In my opinion, I'd use the accubonds for closer shots and the VLD's for those longer ranged critters.:cool:
     
  9. theodore

    theodore Well-Known Member

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    I thought that if the VLD are going too fast upon impact, it is much more likely to do a complete passthrough. (over 2700fps upon impact with the 7mm 168VLD)
     
  10. coyotezapper

    coyotezapper Well-Known Member

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    VLD's work at any velocity. They penetrate 3-4" and then shred is the best way to describe it. Pass throughs are usually solids or heavy jacketed match bullets.
     
  11. coyotekiller82

    coyotekiller82 Well-Known Member

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    Depends on where the animal is hit, if it's a double lung, yes you will get a passthrough if you are, and this is just an estimation, within 350 yards...give or take 50 yards. If it's a shoulder shot anywhere from, in my experience, 35 yards and out, it's a dead animal, but there's a lot of blood shot meat.
     
  12. cfvickers

    cfvickers Well-Known Member

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    On deer, which is my only experience with either, at shorter ranges up to 200 yards both kill deer effectively, but the blood trail with the VLD is FAR better, meat damage if you shoulder shoot the deer is excessive. The Accubond seems like it would be best with larger game, blood trail in my experience is minimal but the bullet works and penetrates as designed, does a lot of internal damage, but I have not yet seen one drop dead where he stood with an accubond. they died within 50 yards but left no blood trail and the exit wound was small. Bergers leave MASSIVE exit wounds when they pass through and blood trails are more like highways. The four I have seen shot with a berger all passed through, 3 dropped and bled out completely where they fell, the last ran 50 yards and it was puzzling why. She had no heart and 1/2 of 1 lung, and a 6 inch ragged hole in the opposite side. If Elk hunting the Accubond would likely be my first choice until I see or hear first hand of a few clean kills on elk with a VLD.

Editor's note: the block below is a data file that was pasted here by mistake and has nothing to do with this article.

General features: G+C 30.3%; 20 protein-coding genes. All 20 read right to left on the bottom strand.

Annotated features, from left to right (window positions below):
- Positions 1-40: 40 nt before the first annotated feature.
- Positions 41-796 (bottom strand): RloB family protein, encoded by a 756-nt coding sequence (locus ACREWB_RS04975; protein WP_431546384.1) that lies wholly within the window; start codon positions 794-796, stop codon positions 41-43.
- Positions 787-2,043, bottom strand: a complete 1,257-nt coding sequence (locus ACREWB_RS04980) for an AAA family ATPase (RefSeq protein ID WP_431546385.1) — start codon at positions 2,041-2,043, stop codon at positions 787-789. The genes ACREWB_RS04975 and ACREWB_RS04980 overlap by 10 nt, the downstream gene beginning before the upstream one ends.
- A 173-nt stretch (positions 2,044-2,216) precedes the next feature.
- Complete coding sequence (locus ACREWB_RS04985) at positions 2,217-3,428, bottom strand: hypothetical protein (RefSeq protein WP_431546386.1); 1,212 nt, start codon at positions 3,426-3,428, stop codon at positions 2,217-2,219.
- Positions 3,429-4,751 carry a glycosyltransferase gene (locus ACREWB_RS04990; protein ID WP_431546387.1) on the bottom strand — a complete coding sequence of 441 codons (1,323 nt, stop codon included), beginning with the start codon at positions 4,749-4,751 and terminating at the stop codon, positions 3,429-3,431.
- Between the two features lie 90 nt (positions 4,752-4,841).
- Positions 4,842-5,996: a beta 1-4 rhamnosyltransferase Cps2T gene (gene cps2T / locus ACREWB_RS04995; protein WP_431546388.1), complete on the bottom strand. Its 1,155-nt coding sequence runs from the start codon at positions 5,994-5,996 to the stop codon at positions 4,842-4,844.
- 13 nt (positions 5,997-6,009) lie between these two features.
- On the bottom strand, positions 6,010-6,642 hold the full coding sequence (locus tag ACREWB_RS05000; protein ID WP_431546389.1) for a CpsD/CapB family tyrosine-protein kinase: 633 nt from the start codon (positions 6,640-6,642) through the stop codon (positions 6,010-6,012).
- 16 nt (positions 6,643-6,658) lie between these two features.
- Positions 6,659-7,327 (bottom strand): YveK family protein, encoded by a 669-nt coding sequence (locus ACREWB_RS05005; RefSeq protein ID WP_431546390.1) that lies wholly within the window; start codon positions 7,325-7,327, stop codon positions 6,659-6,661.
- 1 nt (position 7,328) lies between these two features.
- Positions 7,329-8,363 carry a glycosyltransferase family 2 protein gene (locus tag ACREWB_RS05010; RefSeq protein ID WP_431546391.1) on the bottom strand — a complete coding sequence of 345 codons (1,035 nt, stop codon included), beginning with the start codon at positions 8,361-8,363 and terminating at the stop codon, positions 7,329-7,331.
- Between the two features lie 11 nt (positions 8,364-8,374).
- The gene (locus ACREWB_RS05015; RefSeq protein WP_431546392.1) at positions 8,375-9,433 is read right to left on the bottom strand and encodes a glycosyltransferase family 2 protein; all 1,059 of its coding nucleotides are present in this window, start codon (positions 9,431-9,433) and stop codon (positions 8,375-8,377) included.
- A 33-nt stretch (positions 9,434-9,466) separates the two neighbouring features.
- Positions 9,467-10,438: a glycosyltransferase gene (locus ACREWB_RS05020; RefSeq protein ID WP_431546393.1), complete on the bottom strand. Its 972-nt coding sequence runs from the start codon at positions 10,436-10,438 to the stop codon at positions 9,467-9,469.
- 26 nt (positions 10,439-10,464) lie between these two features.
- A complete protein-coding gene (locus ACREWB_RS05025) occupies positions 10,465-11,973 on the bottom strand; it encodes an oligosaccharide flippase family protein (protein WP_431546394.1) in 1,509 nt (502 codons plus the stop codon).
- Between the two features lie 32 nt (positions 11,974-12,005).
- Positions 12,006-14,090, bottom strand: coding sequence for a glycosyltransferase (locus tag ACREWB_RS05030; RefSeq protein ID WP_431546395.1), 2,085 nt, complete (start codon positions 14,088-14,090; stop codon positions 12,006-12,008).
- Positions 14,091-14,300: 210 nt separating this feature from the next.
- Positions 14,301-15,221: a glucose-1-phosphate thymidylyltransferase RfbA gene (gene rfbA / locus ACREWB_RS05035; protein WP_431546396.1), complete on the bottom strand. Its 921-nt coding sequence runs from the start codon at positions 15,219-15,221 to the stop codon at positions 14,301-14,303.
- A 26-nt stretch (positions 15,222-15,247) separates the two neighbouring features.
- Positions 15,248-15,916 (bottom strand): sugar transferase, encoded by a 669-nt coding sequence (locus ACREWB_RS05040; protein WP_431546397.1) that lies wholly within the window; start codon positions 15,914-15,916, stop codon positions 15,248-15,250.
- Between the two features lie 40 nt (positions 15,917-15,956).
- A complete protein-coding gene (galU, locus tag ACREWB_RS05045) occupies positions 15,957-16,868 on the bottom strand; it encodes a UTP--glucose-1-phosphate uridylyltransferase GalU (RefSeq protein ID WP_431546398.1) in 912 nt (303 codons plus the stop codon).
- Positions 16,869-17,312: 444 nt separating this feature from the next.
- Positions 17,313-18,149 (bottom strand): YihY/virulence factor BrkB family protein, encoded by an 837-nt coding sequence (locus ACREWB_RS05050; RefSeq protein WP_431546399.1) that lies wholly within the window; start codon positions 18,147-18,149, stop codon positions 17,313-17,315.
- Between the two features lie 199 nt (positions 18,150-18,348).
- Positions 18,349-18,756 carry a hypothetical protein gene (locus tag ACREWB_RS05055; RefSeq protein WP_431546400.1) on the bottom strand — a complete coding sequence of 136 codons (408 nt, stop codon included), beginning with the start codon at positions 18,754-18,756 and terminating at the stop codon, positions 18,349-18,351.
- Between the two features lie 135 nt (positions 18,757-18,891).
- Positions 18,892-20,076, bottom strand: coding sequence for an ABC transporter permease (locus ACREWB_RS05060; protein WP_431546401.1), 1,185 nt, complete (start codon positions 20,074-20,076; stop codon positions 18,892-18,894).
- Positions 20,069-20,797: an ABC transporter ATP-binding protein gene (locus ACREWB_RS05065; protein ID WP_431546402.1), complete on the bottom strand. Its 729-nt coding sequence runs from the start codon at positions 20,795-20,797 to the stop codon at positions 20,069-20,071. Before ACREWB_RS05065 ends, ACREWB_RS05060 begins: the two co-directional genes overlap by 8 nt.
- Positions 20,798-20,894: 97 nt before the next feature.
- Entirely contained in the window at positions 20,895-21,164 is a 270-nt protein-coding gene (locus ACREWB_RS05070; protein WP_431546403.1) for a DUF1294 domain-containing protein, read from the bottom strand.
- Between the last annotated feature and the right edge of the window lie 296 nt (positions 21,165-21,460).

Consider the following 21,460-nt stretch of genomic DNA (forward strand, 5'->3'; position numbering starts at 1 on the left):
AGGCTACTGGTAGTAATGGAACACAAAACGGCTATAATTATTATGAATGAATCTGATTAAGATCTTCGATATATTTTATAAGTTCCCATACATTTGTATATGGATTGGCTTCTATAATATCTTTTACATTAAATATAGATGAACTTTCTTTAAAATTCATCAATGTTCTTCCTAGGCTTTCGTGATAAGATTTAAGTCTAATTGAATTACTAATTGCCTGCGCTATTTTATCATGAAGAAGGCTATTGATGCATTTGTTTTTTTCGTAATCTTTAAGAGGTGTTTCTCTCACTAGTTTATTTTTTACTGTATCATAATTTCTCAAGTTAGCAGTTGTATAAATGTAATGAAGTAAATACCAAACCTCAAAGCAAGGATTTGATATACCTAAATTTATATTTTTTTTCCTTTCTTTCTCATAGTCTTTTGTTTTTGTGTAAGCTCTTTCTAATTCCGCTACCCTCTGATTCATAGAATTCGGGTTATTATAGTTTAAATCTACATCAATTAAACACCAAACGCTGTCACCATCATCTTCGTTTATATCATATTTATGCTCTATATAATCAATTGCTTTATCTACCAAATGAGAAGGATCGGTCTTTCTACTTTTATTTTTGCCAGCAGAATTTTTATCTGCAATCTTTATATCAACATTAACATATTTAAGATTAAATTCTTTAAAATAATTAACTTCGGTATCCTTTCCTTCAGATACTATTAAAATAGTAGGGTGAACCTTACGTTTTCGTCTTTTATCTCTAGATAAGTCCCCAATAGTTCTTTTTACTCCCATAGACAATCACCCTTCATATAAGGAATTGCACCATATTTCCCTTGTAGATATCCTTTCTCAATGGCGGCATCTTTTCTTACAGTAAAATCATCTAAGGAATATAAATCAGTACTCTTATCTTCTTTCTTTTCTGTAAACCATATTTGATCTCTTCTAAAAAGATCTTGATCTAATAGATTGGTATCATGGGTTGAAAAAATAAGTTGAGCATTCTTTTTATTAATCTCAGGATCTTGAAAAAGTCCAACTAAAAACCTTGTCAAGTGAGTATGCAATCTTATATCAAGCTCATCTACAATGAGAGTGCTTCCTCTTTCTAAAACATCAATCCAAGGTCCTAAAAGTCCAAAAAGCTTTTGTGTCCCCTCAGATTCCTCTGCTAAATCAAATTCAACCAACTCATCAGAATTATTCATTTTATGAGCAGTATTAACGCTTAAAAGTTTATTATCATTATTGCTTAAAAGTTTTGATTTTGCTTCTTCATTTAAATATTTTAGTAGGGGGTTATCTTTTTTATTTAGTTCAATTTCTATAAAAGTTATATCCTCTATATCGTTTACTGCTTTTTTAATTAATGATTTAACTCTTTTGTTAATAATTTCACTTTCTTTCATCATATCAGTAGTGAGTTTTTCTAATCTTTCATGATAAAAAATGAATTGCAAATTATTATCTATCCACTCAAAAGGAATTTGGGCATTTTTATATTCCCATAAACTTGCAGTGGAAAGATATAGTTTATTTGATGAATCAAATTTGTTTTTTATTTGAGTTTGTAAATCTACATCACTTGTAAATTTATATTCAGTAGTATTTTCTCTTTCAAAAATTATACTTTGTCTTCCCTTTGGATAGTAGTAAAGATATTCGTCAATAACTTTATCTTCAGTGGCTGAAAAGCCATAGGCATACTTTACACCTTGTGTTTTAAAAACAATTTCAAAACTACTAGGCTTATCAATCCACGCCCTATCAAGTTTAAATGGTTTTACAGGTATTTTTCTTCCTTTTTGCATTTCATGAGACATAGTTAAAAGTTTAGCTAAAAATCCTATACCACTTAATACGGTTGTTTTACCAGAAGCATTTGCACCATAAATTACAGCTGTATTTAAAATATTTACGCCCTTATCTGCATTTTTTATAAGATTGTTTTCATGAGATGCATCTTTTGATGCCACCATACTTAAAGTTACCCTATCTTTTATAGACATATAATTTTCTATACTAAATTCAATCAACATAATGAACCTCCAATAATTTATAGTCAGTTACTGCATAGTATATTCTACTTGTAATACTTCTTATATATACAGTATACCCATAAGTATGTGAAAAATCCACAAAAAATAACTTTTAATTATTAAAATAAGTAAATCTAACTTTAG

13. knc1105

    knc1105 Well-Known Member

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    I learned one thing yesterday. I loaded the AccuBonds and the VLD's and went to the range. The Lee factory crimp die needs to be reset between the AB's and the VLD"s. The jacket on the VLD's was alot thinner so the factory crimp that barely crimped the AB crimped the end of the case mouth flush with the side of the bullet. The excessive crimp opened up my group to 3/4" on the VLD's.
     
  14. royinidaho

    royinidaho Writers Guild

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    No need to crimp!

    Go with the VLDs. They won't letcha down at any distance, in my opinion.